• Pie charts help illustrate the relative contribution or distribution of different categories.
  • The size of each slice corresponds to the proportion or percentage of the whole that each category represents.
  • They are commonly used when there are a few distinct categories to represent and emphasize the proportionality between them.
  • Pie charts allow for quick and easy comparisons of the relative sizes of the categories at a glance.
  • They are often used in business reports, market research, and presentations to display market share, survey responses, or budget allocations.

Donut Charts:

  • Donut charts are similar to pie charts but have a hollow center, creating a ring-like appearance.
  • Like pie charts, donut charts represent the distribution or composition of a whole through slices, with each slice representing a category.
  • The size of each slice in a donut chart also corresponds to the proportion or percentage it represents.
  • The hollow center of a donut chart provides an additional space that can be used to display additional information or data.
  • Donut charts are beneficial when you want to emphasize the overall composition while also providing additional details or comparisons within the chart.
  • They are often used to present data with subcategories or to exhibit multiple datasets within the same chart, making it easy to compare different rings or categories.

Both pie charts and donut charts are effective for displaying the distribution or composition of a whole, with pie charts offering a straightforward representation. In contrast donut charts provide additional space for more detailed information or comparisons. The choice between them depends on the specific data and the level of detail you want to convey to the audience.

Gauge Charts and Funnel Charts

Gauge charts and funnel charts are data visualization tools used to represent specific data types and offer insights into a process or progression. Despite having distinct structures and purposes, both effectively communicate information visually.

Gauge Charts and Funnel Charts

Gauge Charts:

  • Gauge charts, also known as dial charts or speedometer charts, resemble the dashboard gauges found in vehicles.
  • Gauge charts visualize a single value within a predefined range, typically representing a performance metric, progress towards a goal, or a level of achievement.
  • They consist of a circular or semicircular shape divided into sections or arcs, with a pointer or a needle indicating the value on a scale.
  • Gauge charts effectively provide a quick and intuitive visual representation of a value about a target or reference point.
  • They are commonly used in key performance indicators (KPIs), customer satisfaction ratings, or progress tracking.
  • Gauge charts allow users to easily interpret whether the value falls within an acceptable range or needs attention based on pointer’s position.

Funnel Charts:

  • Funnel charts represent the stages or steps in a process, showing the progression or conversion rates from one stage to the next.
  • Funnel charts have a trapezoidal shape, with each section representing a stage of the process and the width of each section indicating the volume or proportion of data at that stage.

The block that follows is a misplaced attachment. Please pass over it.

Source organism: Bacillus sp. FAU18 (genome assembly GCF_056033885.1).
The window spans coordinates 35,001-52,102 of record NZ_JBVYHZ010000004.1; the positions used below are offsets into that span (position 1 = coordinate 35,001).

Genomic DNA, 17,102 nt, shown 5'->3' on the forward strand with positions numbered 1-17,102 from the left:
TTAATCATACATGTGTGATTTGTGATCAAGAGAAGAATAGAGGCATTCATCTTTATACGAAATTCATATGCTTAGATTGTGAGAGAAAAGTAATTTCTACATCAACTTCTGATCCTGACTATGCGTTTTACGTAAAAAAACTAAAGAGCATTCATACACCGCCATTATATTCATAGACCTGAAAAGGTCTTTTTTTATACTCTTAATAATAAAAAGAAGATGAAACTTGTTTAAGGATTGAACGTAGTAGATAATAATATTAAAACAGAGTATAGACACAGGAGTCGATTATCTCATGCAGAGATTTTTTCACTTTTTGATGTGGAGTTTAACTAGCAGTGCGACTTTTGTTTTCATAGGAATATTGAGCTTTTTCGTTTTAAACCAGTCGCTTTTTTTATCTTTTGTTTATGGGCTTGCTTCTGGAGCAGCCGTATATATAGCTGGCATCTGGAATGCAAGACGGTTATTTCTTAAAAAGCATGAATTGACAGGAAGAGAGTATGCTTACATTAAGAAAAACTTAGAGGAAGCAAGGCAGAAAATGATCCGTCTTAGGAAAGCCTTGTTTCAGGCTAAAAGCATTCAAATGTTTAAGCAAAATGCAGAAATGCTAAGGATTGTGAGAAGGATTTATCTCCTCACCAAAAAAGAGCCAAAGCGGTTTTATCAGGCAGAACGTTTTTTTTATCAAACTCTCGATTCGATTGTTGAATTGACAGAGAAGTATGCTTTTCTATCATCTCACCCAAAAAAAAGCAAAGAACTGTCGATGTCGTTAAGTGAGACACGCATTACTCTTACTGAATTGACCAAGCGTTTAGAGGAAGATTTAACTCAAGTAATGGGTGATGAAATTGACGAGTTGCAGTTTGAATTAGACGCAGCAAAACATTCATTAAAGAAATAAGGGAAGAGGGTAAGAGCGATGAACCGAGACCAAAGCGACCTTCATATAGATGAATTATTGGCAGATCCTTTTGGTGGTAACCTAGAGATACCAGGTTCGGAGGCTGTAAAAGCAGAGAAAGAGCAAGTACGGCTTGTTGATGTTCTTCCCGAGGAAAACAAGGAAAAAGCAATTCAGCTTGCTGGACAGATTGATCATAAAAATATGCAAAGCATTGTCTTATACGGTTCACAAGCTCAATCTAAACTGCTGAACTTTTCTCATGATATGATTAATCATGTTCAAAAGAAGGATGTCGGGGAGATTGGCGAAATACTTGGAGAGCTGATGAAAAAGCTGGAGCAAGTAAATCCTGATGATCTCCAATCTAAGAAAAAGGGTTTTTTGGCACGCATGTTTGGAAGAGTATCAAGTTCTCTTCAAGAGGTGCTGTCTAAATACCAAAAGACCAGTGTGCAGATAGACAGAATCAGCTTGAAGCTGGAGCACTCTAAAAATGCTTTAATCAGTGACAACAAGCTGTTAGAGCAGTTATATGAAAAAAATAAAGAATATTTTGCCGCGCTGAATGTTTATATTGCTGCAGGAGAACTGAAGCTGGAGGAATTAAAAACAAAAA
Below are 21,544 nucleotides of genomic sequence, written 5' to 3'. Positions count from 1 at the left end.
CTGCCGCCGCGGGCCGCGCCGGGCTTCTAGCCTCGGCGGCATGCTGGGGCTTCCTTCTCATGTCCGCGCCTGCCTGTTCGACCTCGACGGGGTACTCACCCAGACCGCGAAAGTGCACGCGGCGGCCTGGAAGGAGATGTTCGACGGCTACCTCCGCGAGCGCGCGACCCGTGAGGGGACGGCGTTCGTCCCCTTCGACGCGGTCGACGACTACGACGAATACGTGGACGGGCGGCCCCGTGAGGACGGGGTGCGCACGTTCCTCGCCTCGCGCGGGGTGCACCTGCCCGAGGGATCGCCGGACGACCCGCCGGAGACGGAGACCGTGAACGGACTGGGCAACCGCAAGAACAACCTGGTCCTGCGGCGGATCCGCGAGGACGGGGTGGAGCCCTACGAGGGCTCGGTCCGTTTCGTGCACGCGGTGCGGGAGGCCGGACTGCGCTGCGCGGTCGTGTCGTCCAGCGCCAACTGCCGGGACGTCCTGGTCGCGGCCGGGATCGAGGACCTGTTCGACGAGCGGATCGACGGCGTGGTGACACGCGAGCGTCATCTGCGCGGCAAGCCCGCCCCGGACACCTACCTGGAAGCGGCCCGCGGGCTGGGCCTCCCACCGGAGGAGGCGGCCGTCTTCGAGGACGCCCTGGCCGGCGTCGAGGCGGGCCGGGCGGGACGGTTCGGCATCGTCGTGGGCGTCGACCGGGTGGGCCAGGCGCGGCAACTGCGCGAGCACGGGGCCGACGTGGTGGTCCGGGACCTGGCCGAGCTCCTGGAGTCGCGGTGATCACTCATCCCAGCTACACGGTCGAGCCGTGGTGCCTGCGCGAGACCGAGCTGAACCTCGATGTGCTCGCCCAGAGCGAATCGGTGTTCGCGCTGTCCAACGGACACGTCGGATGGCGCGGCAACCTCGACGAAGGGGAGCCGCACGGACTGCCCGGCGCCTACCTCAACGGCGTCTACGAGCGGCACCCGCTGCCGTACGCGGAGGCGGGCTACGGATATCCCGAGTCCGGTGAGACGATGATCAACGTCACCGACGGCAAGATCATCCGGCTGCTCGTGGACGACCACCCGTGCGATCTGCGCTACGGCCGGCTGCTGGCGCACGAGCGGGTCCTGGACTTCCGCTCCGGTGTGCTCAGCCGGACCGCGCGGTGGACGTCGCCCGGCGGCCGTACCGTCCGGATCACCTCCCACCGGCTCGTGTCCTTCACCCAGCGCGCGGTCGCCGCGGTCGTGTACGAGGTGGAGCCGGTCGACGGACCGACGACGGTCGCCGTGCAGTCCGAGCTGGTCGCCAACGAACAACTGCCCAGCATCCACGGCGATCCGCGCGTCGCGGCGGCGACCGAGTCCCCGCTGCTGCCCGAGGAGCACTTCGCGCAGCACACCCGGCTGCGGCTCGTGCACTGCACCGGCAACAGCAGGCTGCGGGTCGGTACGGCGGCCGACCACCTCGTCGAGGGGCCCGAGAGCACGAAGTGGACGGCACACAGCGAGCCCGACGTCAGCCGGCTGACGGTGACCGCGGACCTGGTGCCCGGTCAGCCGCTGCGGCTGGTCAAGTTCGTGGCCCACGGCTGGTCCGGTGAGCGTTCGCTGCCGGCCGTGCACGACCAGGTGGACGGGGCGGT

• The width of the funnel decreases progressively from top to bottom, illustrating the reduction or conversion of data or participants at each stage.
  • Funnel charts are commonly used in marketing and sales to track the conversion rates from leads to customers, website visits to conversions, or any other sequential process.
  • They provide a visual understanding of the drop-off or attrition rates at each process stage, helping identify areas for improvement or optimization.
  • Funnel charts can also incorporate additional metrics or annotations to provide further insights into the process.

Gauge charts are effective for displaying a single value about a target or reference point. In contrast, funnel charts are helpful in visualizing the progression or conversion rates of a process. The choice between them depends on the type of data and the specific insights you want to communicate to the audience.

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Tips for Creating Effective Data Visualizations

Below we will point out some effective data visualization best practices. By following these tips and continuously refining your approach, you can create compelling and informative visual representations of your data.

  • Determine your objective: Clearly define the purpose of your data visualization. Understanding your objective will help guide your design choices.
  • Choose the right chart type: Select a chart or graph that best represents your data and effectively communicates your message. Bar charts, line graphs, pie charts, and scatter plots are commonly used. Consider the variables you want to compare, the nature of your data, and the insights you want to convey.
  • Simplify and declutter: Keep your visualization clean and uncluttered. Avoid excessive decorations or unnecessary elements that distract from the main message. Focus on the essential information and remove any non-essential components.
  • Use appropriate colors: Select a color palette that enhances the readability and comprehension of your data visualization. Choose colors that provide contrast and make distinguishing between different data points or categories easy. Ensure color choices are accessible for individuals with color vision deficiencies.